I've been enjoying having a little space to read some books for fun recently. I'd purchased all three of these books some time ago but have been slowly working through them when I have time. I liked them enough to write a little review of each of them for you!
"How To Be A Woman" by Caitlin Moran
I've always loved reading Caitlin Moran's columns, so when I spied this review in my paper of choice I knew I had to buy the book.
I actually think everyone should read this book. I suspect a few people I know will be getting this book for Christmas from me. Moran manages to combine hilarious ranting with a pretty serious and important message about feminism, and her anecdotes often had me letting rip a heart laugh!
What Moran manages to do really really well, is strip feminism back to its bare bones and build it up in an accessible way - no academic edge, no man hating, no insinuation that we can't carry on with the make up and the fake tan and still maintain our feminist credentials. It has inspired me to be a better feminist, to really think about everything that little bit more. Which in the general scheme of things, can only be a good thing.
That ability to inspire is why everyone should read this book.
"Normal Gets You Nowhere" by Kelly Cutrone and Meredith Bryan
This book was an interesting one - I picked up on it through the Illamasqua Blog; Kelly Cutrone is their US Brand Ambassador amongst other things, but I'd never actually heard of her before reading about her there - apparently she's quite famous!
The book is about.... well, I'm not entirely sure to be honest. I think it is about passion, honesty, beauty and peace. It struck me as being very much aimed at the US, where the culture is so very different, and maybe it is aimed at an audience that I don't really sit within. I did enjoy it though, and I certainly came away feeling like I had been inspired to do something. As an accompaniment to Moran's book, it worked well. Both books are along similar lines and have similar messages - mainly that being yourself is the greatest thing you can be, and women should be proud to be who we are.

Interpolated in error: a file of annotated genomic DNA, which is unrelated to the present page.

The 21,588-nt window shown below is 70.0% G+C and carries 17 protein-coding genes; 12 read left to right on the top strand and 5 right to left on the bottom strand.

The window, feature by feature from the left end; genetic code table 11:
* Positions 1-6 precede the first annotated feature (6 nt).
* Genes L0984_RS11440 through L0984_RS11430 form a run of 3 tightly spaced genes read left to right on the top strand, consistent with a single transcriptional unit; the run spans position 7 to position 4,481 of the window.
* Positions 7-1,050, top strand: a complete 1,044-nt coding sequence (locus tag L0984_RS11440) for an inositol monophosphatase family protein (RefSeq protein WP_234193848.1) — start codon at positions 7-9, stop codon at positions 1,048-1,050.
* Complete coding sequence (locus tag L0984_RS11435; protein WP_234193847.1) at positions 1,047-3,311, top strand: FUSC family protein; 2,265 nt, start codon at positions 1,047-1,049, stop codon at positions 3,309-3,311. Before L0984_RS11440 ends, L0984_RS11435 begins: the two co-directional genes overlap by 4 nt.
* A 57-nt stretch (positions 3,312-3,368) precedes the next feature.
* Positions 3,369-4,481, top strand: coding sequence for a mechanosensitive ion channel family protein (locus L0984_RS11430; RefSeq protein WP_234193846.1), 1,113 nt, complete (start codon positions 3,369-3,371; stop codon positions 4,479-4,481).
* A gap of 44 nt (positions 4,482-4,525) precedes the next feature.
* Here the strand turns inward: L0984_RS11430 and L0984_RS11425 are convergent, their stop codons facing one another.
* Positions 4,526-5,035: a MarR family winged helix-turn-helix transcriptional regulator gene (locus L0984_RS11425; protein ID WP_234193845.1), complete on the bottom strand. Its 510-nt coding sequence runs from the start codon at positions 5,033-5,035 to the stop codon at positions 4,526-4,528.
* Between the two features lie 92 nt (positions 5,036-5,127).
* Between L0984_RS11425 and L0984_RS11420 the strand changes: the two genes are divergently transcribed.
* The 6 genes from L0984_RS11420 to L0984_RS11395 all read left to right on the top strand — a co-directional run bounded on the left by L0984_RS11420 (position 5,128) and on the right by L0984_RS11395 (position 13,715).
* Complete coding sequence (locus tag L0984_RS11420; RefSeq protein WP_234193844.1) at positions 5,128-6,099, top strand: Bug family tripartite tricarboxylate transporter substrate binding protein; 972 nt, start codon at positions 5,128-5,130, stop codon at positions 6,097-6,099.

So, I'd recommend it to you - it was an easy read, with enjoyable anecdotes that made me laugh out loud at times. It is smart, sassy, intelligent and passionate, all of which are infectious. Give it a go.
"Seven Deadly Sins" by Corey Taylor
I only bought this book because I have a massive crush on Corey Taylor. Plus it sounded like an interesting proposition for a book and I'm always curious to read rock star biogs. One of the things I really love about Taylor is his voice - just listen to the spoken word track at the end of the first Stone Sour album and you'll see what I mean - and his way with words. One the second count, this book does not disappoint - the prose is poetic and rhythmic with the same lyrical quality that Taylor's music has. On the first count, well, according to his Twitter, he is recording an audio version of the book. I will definitely be getting that!
The book is basically Taylor analysing the relevance of the Seven Deadly Sins in modern life, with his own "unique and cantankerous spin" on it (p2). He regales on topic anecdotes from his life, some funny, some shocking. To round it off, he presents his own ideas about what our modern day 'sins' should be.
I've never really been one for the Seven Deadly Sins. Brought up in a largely open minded with an atheist slant household, there was never really a place for them beyond their usage as the basis for Judeo-Christian law as we have in Britain. The most I've ever needed to know about them was when analysing the film Seven in my first year at 6th form. Still, I was interested to see what there was to say. I laughed, I cried, I was shocked and I was inspired. Not to do anything in particular, but to just be me, to the best of my abilities, to fill my life with as much passion for living as Taylor evidently has. Oh, and it made me want to sit and drink JD, even though I don't like the stuff.
I'd definitely recommend this to you all, it is full of passion and honesty. And the guy spoke at the Oxford Union, which is a pretty big deal. Go read this book. It's pretty awesome.